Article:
My Great Uncle Frank occupies the small piece of ground in Hamm, Luxembourg pictured above. He was the brother of my Grandmother Pernie, and she spoke about him frequently enough when I was growing up that I still recall his story. My brother Keith who is the keeper of family history also reminded me of a few details of Uncle Frank’s life.
Frank Daniel Foltz was born on the family farm in Goltry, Oklahoma on August 25, 1910. He was the youngest son and the 11th child of John and Mary Foltz. He was just a little more than six years old when his mother died, but by all accounts, he grew up to be a fine man. Handsome and good natured, he was a star athlete in high school, especially in baseball.
Frank was married with a young son and working as a Railway Mail Clerk when he was drafted into the Army in 1944. He was trained as a mechanic and shipped out to England in December of 1944. When General George S. Patton was making his great push into Germany he called for “men, more men, more men!”. Frank was deployed to the 3rd Army as a replacement and on March 3, 1945 was killed by a German sniper, just a few short weeks before the war was to end.
Grandma Pernie was a good Christian woman with love in heart and forgiveness for all–except she could never quite bring herself to forgive “Blood and Guts” Patton. As she was wont to say–“Patton’s guts, Frank’s blood”. Of course, this was unfair, soldiers in war get killed, that’s just the way it is. Frank was just unlucky. He had been deferred from the draft for most of the war because of his job and child. When manpower shortages necessitated expanding the draft, he was taken at the relatively old age of 34 (the maximum was 38). But mostly I think he was unlucky because he had the misfortune of being a “replacement” troop, a group that suffered a notoriously high casualty rate. As Army historian Rich Anderson noted:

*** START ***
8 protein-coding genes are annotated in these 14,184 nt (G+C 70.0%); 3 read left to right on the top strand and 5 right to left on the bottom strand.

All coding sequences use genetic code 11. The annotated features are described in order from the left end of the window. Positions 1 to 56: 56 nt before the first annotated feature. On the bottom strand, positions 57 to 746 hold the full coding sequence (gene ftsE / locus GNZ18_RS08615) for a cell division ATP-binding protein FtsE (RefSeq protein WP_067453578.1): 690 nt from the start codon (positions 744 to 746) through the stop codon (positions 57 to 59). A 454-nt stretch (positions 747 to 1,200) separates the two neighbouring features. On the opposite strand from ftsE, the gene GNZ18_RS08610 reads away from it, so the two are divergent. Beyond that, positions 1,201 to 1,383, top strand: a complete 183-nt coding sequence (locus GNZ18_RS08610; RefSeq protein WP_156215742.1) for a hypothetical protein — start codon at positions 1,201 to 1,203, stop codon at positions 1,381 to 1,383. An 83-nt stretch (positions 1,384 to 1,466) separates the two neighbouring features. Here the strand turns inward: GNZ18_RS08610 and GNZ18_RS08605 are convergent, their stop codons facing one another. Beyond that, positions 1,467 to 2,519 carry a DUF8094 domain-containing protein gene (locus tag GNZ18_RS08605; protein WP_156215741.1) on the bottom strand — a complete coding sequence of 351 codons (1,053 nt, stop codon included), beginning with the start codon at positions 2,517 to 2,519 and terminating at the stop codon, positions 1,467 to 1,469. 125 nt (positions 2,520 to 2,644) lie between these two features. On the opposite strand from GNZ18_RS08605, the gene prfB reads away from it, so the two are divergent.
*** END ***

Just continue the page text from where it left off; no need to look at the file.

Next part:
“At the other end of the replacement pipeline, replacements were trained by replacement centers (or stripped from divisions), shipped as anonymous replacement increments to a theater of war, and held at the repple-depple until needed by units. These men were military orphans with little esprit de corps and no cohesion. Many thought of themselves as replaceable parts in the giant army “machine,” or as rounds of ammunition. The sole virtue of this system was that it allowed divisions to stay in near continuous combat for days on end, theoretically without eroding their numerical strength. As casualties left, replacements came in. However, the reality became that replacements came in, and with no combat experience and no one in their new unit looking out for them (the “I don’t know him and don’t want to know him, he’s only gonna be a casualty” syndrome), they quickly became casualties.”
So, that’s Uncle Frank’s story. Just one of the 416,800 Americans killed in action during World War II. But on this day we set aside to remember all the men and women who have answered the call to duty and made the ultimate sacrifice in defense of our nation, I wanted to honor his memory.
Thank you for your service.
And he’s one more arrow, flying through the air
One more arrow landing in a shady spot somewhere
Where the days and nights blend into one
And he can always feel the sun
Through the soft brown earth that holds him
Forever always young.